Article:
Cult of the Geoduck

It sports a phallic neck three feet long and a life span of 160-plus years.  It’s the world’s largest burrowing clam. It's jokingly referred to as the Washington State Bird.

3 FEET UNDER explores how the geoduck (“gooey duck”) has garnered a devoted following in the Pacific Northwest over the past century.  We follow Jack, a long-time Seattleite who was raised in a kosher Brooklyn home, as he prepares for his annual geoduck dig.  Jack provides insights into his transformation into a seasoned Pacific Northwesterner and connoisseur of the King of Clams.

Jack’s proud knowledge of Seattle, its waterways, and clamming culture propels the action through many layers of geoduck subculture. The Evergreen State College in Olympia adopted the geoduck as its official mascot along with the motto Omnia Extares ("Let It All Hang Out”).  Devotees sing songs, design dolls, and trade folklore about the burrowing bivalve.  Environmentalists beam about its ocean-cleansing siphoning powers. Diners in Hong Kong restaurants pay more than $100 a plate for imported geoduck.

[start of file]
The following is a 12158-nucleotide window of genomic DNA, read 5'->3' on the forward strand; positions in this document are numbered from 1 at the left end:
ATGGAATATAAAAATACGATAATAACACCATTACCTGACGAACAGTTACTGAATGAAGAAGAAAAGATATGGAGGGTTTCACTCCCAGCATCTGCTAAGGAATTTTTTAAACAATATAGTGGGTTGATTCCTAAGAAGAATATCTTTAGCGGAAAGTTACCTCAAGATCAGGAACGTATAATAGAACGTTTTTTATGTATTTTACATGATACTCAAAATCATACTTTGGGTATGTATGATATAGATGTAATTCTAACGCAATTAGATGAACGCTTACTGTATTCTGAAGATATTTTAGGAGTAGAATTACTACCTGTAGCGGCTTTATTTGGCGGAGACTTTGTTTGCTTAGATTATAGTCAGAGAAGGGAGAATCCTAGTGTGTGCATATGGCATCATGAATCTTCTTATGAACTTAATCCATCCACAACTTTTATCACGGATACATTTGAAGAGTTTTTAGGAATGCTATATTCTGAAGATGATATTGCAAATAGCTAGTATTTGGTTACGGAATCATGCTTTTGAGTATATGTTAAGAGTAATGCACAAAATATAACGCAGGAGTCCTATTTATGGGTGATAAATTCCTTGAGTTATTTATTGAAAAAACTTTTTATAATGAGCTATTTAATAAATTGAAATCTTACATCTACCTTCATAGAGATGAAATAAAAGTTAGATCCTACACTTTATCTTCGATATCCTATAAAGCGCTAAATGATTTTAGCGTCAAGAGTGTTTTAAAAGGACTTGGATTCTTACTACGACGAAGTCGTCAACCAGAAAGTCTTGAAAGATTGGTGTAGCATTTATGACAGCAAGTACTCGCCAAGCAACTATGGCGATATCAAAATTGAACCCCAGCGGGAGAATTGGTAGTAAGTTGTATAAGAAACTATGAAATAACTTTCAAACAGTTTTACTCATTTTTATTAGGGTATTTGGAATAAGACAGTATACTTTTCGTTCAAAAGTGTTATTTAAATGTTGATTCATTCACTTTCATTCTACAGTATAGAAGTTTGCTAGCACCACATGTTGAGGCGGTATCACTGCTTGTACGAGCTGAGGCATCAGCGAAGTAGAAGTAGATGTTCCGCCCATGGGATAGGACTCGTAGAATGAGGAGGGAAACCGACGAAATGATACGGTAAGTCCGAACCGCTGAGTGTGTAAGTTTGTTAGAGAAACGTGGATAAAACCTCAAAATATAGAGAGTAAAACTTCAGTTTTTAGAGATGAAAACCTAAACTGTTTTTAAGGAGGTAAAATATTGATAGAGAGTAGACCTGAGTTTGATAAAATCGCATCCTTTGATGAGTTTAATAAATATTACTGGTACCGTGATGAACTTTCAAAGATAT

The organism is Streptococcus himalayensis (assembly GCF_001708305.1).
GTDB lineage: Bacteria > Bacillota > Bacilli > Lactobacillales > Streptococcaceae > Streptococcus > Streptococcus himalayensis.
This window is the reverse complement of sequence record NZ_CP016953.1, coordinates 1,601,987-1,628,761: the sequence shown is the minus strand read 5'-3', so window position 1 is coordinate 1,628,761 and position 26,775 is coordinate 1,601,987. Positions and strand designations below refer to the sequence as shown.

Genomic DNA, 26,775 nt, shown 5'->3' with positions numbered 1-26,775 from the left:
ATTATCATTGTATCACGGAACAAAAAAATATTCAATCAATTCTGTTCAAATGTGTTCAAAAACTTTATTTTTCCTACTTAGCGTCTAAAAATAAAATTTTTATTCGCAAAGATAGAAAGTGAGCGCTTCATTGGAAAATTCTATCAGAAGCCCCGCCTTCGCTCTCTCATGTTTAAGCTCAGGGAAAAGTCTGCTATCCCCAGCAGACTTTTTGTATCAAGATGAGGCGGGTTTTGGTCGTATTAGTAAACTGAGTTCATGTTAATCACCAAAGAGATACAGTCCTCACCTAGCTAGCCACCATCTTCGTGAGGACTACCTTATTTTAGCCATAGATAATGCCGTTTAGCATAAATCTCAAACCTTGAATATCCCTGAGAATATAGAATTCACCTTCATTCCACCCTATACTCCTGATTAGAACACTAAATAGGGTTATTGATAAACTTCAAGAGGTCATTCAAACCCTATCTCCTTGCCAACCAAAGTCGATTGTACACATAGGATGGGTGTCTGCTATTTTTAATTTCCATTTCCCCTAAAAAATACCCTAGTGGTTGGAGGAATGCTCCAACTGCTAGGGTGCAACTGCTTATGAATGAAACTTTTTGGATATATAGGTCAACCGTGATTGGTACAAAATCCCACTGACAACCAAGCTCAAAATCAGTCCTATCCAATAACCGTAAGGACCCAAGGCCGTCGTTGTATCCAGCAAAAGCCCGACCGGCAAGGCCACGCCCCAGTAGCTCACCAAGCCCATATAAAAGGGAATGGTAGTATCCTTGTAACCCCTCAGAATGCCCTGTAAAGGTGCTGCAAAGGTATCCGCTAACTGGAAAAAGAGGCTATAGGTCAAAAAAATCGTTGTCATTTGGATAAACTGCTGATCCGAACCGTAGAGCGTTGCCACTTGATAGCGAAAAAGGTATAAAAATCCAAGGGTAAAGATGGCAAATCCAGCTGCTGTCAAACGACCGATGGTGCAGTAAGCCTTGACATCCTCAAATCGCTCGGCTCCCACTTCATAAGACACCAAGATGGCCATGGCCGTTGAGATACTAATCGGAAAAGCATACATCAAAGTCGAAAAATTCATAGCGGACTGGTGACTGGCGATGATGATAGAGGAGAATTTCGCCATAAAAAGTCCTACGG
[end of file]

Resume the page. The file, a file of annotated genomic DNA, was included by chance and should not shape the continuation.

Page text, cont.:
Not to be left out, Washington State regulators claim a piece of this bonanza by auctioning off duck-digging rights every year to commercial harvesters, whose divers “run” along the sea floor and pull up geoducks.  And crooks have broken strict clamming laws, resulting in the notorious Clamscam trials.

Gooey Duck

The original Nisqually Indian word “gwe-duc” means “dig deep.”  Nineteenth-century European settlers spelled it “goeduck” or even “gooeyduck” to approximate its pronunciation.  But “goeduck” erroneously became “geoduck” in an East Coast dictionary editor’s rendition, and the spelling has stuck.

Enjoy the dig.

  The oldest verified geoduck lived 163 years.  Harvested in the late 1990s, it sat under the shores of Puget Sound while Abraham Lincoln sat in the White House.